It’s no coincidence that rising death tolls come at a time when the pharmaceutical industry is aggressively encouraging medical practitioners to prescribe highly addictive opioids. Primarily used for pain relief, opioids are now being prescribed for all manner of complaints, from persistent coughing to diarrhea. Acting on opioid receptors, the potent drug produces morphine-like effects, making the painkiller incredibly addictive and highly dangerous.
I had the opportunity to interview Alan Cassels, a University of Victoria researcher and the co-author of ‘Selling Sickness: How the World’s Biggest Pharmaceutical Companies are Turning us All into Patients’ (co-written with Ray Moynihan). For two decades, Cassels, a former naval officer and diver, has immersed himself in very different waters, namely the murky ponds of pharmaceutical policy research.
Primarily focusing on three areas: prescription drug information, pharmaceutical industry persuasion tactics and medical media, the Canadian is one of Big Pharma’s most vocal adversaries. When asked to describe Big Pharma’s influence on the world of prescription medication, Alan had this to say:
“I think that pharma’s influence on the act of prescribing is persuasive, pernicious, and very unhealthy for society and the health of the population. This is based on 20 years of observations of the industry and its bamboozlement of doctors and especially specialists who pretend to practice evidence-based medicine without realizing the ‘evidence’ it is basing prescribing decisions on has been thoroughly corrupted by, altered and misshapen by the companies marketing products.”
Discussing Big Pharma’s underhanded tactics, Cassels continued, “The pharmaceutical industry funds the misleading and frequently deceitful courting of politicians and health policymakers, who end up making decisions that favor the industry’s profit margins. It also funds unscrupulous marketing campaigns to consumers by buying patient and disease advocacy organizations or infiltrating those who cannot be bought.”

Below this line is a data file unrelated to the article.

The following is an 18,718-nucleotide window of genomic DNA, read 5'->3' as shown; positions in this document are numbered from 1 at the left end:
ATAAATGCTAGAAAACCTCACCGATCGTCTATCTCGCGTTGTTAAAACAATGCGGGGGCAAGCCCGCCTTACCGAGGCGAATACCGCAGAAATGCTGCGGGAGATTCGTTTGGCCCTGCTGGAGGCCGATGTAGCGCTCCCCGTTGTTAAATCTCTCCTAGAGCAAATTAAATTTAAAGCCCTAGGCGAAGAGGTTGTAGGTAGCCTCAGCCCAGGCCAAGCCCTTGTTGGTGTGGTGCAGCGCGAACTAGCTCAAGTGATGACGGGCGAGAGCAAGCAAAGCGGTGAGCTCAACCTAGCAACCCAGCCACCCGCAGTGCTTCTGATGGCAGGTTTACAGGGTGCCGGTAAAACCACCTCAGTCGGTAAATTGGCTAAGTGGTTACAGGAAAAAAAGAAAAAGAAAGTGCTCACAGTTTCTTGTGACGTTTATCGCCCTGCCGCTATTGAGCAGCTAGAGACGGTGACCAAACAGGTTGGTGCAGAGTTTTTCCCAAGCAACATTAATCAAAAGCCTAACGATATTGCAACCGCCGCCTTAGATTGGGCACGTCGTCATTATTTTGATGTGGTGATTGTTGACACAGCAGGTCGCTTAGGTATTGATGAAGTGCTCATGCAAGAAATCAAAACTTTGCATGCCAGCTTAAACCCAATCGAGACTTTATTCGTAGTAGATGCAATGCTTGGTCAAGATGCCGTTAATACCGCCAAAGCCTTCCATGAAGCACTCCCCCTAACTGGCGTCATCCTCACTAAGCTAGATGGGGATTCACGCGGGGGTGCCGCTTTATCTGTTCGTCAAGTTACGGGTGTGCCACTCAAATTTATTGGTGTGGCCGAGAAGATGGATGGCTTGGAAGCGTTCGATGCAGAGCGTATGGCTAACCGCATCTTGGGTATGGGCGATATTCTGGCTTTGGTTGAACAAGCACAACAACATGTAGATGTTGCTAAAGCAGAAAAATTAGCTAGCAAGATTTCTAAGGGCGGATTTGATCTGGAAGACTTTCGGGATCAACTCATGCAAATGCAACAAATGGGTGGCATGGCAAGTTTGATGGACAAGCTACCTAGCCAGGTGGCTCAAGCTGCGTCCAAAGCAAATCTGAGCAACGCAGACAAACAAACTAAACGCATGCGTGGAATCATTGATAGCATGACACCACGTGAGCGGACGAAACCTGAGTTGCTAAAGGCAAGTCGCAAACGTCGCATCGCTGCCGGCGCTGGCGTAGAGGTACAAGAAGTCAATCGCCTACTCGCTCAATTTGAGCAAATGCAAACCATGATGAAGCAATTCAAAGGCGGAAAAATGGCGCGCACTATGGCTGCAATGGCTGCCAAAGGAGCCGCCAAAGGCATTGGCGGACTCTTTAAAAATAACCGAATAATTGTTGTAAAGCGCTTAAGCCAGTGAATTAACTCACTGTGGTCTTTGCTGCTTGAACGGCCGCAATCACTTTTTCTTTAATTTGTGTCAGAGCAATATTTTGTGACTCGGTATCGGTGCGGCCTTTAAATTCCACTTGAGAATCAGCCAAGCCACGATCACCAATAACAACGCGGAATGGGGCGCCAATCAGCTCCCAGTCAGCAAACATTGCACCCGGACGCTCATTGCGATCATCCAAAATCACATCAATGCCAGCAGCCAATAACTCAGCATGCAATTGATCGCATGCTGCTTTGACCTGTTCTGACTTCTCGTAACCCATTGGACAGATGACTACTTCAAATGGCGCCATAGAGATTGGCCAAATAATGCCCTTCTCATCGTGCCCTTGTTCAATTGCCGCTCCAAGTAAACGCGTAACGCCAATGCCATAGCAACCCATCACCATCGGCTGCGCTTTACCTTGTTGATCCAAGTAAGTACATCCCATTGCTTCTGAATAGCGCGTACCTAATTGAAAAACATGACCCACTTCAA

Cassels concluded the interview with an ominous assertion, “What isn’t transparent, and is the most egregious concern, is the permeation of almost every organ that has a hand in physician education and training, all under the banner of ‘evidence-based’ (medicine), blindly purveying and spreading the idea of a drug for every ill.”
Because Big Pharma thrives on the notion that a drug exists for every ill, Cassel’s final point is especially striking. With drug prices in the U.S. rising by 10% on an annual basis, suppressing the seemingly irrepressible greed of drug companies appears to be an improbable and unenviable task. Today, with prescription drugs becoming more expensive and legally allocated for a prescribed duration, heroin, once an outlier drug, has become a popular choice for upper-middle class Americans. With its ability to tranquilize the body and suppress pain, heroin often evokes temporary states of euphoria. In stark contrast to stimulants like cocaine, heroin is a depressant and is favored by users looking to self-medicate. After the euphoric effects wear off, however, a user may start to experience severe withdrawal symptoms, and it’s common for long-term users to loose their teeth, experience respiratory illnesses, as well as manic depressive states, a loss of appetite, and chronic insomnia.